Beacon Adopts Building Freeze

No new construction for six months

By Jeff Simms

After months of discussion, the Beacon City Council on Monday (Sept. 18) adopted a moratorium that halts nearly all residential and commercial construction in the city for six months.

The council voted unanimously to enact the moratorium just after 11 p.m., drawing applause from the handful of spectators who remained at the meeting. The ban will be in place until March.

The cut-off for exemption from the freeze was July 25; any projects in progress or under Planning Board review before that date are not impacted. Applications submitted after July 25 may be heard and reviewed but not approved.

Single-family homes and other low-impact projects are also exempt.

Earlier this year, residents concerned about the pace of growth formed the grassroots Beacon People’s Committee on Development and began petitioning the council and Planning Board to slow construction.

“The moratorium is a step in the right direction but it’s the beginning of a longer process,” said Dan Aymar-Blair, one of the organizers. “Development isn’t just putting buildings up; it can create jobs or attract tourists. It’s part of an ecosystem that we create for ourselves. The moratorium buys us some time to look at these things — but we have to actually look at them.”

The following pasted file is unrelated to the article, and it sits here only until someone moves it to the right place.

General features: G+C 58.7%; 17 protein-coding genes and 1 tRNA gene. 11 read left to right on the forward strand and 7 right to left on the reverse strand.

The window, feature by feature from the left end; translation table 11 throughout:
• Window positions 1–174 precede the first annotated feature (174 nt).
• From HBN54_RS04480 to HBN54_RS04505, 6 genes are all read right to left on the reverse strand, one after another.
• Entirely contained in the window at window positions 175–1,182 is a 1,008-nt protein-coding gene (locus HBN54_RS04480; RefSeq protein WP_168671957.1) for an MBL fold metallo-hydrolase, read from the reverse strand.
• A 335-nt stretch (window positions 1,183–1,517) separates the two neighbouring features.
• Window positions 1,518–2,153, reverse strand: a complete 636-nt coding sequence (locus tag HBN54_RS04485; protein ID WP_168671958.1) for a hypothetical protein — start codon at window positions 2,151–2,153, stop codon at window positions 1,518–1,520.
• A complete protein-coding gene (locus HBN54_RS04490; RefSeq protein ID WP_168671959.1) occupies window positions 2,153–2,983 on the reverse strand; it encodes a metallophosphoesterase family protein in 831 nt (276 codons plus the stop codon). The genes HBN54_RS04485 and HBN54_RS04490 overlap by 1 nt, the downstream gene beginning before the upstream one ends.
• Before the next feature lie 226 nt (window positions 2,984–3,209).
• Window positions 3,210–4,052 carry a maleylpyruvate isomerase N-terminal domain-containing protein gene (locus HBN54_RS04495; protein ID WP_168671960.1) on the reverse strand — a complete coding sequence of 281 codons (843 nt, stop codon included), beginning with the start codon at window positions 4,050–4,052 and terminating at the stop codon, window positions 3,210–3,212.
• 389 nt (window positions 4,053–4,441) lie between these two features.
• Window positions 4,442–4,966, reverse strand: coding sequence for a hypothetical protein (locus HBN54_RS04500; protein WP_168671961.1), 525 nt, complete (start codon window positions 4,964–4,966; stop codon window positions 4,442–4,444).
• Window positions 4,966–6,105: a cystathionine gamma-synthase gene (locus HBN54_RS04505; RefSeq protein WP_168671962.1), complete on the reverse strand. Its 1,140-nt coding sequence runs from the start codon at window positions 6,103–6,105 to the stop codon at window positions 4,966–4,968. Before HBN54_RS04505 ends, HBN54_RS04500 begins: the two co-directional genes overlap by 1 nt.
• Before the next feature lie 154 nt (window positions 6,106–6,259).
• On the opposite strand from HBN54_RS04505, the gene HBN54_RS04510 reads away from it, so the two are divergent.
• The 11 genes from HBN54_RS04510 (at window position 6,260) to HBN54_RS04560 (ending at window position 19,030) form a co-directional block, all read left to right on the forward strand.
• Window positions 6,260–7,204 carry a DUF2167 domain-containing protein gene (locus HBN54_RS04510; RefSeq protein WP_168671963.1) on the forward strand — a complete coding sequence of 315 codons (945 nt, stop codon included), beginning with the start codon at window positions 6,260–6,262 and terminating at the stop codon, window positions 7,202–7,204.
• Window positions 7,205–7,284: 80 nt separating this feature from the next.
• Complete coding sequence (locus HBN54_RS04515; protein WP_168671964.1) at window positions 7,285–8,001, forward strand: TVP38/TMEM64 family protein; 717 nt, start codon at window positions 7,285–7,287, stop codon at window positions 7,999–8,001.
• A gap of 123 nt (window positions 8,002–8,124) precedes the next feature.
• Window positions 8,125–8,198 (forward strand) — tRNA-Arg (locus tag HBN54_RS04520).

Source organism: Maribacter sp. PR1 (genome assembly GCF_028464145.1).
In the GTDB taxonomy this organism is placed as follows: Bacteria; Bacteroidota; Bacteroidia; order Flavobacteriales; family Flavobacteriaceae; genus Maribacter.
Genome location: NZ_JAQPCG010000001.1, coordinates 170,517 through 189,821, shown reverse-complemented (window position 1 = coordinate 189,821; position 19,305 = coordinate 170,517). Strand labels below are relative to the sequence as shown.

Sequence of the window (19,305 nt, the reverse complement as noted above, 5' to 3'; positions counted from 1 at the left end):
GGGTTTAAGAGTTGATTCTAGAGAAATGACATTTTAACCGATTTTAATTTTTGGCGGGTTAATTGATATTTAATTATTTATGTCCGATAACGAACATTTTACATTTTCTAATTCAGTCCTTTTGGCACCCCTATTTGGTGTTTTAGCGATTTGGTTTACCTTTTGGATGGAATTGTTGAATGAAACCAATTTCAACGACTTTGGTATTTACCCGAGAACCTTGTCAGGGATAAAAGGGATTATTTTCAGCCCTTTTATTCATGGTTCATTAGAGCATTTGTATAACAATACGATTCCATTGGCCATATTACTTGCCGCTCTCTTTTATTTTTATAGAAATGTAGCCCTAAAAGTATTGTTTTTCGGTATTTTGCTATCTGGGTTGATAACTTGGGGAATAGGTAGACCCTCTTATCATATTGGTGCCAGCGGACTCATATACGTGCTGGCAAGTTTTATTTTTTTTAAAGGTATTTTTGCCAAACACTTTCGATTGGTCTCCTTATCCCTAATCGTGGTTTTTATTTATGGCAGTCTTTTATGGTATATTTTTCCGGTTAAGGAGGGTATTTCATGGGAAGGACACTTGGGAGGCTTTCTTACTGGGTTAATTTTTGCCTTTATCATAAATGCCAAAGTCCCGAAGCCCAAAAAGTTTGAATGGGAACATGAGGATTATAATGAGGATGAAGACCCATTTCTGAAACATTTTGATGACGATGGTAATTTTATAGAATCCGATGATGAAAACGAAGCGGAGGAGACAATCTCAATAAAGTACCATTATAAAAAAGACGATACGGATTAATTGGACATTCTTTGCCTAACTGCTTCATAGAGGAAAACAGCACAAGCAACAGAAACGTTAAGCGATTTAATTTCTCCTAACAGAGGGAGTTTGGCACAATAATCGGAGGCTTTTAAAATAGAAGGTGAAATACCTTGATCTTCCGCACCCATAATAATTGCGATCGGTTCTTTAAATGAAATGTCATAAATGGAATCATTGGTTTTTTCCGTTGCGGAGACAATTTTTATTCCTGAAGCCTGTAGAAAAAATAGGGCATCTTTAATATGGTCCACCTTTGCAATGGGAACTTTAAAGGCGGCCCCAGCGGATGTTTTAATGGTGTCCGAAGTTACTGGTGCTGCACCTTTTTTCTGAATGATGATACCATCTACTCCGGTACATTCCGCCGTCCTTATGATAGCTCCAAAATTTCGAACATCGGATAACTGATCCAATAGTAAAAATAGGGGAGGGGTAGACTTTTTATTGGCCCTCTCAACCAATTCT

In July, Mayor Randy Casale asked the council to consider a moratorium after being told the city could strain its water supply if building continued at its current pace. With more than 1,000 apartments and condominiums either in construction or under review, Beacon was growing much faster than expected, Casale said, and could quickly outpace its existing water supply.

In the weeks following, the discussion expanded beyond water. On Sept. 18, the council adopted the moratorium with two amendments — the first allows the city to review and revise zoning codes along Main Street and the Fishkill Creek corridor while searching for water, and the second removes a clause that would have ended the moratorium automatically if the city finds more water.

“I’m trying to broaden it out a little bit,” said Council Member Lee Kyriacou, who proposed the amendments and has pushed for a zoning review to accompany the moratorium.

The council has already begun to review the zoning codes. John Clarke, a planning consultant hired by the city, on Sept. 11 presented draft revisions for the Main Street and Fishkill Creek districts.

In addition, engineering consultants are drilling for water at several test sites in and near Beacon, and the water department plans to more accurately calculate the capacity of its three reservoirs while also addressing leaks in the system.